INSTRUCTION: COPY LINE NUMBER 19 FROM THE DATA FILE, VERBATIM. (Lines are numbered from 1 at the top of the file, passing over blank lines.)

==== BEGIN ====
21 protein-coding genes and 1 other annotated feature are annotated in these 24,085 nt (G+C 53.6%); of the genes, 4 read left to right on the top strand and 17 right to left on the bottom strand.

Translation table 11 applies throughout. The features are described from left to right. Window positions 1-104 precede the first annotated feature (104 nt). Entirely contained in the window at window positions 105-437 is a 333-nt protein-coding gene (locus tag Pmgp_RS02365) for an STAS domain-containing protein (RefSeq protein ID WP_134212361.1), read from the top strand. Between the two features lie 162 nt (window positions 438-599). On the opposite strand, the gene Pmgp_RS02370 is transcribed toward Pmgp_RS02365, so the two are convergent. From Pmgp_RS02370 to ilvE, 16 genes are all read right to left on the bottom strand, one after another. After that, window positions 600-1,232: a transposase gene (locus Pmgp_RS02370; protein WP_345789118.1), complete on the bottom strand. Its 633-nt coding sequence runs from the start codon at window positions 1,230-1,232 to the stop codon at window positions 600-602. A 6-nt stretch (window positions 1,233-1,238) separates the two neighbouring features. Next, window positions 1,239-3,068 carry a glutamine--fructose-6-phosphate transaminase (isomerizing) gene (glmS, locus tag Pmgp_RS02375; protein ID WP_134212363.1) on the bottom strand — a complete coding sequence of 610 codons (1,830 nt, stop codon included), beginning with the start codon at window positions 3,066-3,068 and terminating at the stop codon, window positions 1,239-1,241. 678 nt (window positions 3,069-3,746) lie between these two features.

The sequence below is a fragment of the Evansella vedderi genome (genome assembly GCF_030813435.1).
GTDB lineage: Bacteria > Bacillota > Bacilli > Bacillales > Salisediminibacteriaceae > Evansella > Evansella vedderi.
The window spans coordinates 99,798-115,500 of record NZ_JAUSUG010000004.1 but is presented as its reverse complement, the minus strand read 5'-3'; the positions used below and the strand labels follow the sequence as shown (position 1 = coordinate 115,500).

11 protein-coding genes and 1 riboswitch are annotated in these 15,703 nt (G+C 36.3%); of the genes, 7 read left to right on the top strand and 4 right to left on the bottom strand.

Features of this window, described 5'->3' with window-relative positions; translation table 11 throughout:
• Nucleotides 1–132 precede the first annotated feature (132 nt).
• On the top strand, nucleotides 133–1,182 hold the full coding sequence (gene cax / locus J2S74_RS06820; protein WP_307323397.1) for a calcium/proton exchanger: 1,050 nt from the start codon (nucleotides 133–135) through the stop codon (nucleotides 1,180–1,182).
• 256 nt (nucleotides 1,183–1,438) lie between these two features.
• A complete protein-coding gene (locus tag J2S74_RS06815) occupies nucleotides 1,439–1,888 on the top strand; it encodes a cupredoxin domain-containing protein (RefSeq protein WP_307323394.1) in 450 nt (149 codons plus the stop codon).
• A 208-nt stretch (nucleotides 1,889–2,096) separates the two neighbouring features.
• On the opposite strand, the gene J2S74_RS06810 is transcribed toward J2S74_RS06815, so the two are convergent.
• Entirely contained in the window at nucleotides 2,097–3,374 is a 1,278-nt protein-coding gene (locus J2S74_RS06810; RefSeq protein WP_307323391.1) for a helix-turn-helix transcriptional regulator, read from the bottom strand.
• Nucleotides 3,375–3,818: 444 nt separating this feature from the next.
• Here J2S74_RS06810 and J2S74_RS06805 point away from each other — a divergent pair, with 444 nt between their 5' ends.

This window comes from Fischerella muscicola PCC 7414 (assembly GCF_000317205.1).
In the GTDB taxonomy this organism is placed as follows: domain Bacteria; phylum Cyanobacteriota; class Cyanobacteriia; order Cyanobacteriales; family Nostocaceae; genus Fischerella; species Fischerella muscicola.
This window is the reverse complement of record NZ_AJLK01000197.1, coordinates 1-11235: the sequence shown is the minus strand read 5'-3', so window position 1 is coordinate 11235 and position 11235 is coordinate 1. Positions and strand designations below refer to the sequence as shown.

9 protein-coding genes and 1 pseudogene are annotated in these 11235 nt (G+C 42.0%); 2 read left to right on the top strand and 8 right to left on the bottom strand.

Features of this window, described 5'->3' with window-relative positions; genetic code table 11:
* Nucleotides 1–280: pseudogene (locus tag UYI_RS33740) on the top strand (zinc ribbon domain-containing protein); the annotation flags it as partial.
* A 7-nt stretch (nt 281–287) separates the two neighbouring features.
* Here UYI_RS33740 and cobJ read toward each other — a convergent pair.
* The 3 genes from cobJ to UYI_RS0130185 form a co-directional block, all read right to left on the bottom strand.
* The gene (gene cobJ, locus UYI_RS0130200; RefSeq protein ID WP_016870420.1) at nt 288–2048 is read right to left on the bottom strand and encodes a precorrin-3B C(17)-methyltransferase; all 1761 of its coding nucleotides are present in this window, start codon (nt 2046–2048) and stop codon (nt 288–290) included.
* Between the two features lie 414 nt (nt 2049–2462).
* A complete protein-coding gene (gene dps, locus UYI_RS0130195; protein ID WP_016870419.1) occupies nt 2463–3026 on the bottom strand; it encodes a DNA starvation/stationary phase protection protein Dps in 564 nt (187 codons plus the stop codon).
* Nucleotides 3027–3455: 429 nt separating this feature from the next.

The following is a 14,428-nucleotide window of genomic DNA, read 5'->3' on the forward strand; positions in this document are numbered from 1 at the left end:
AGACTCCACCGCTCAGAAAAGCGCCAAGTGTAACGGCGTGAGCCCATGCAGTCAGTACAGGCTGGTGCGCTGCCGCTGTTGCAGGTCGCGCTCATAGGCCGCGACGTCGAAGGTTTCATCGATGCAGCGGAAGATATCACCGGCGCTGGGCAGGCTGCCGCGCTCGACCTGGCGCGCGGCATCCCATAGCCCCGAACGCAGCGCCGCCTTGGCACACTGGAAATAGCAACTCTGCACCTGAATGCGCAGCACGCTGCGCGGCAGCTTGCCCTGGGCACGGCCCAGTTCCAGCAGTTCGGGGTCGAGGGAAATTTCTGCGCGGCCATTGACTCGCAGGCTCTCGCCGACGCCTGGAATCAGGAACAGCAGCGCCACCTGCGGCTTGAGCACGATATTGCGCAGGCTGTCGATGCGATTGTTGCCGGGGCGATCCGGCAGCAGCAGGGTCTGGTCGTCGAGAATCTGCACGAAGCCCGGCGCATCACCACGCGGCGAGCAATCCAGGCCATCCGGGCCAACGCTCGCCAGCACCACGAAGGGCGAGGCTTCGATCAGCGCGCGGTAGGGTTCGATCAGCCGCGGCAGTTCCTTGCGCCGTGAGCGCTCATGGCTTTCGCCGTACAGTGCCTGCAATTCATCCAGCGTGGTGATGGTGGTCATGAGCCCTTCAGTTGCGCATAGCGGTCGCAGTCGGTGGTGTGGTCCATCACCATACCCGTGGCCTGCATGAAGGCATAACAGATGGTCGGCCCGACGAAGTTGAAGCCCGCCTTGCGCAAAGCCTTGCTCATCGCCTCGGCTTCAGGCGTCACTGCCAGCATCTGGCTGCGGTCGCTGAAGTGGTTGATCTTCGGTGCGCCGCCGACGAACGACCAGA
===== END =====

This window is the reverse complement of record NZ_AJLK01000197.1, coordinates 1-11235: the sequence shown is the minus strand read 5'-3', so window position 1 is coordinate 11235 and position 11235 is coordinate 1. Positions and strand designations below refer to the sequence as shown.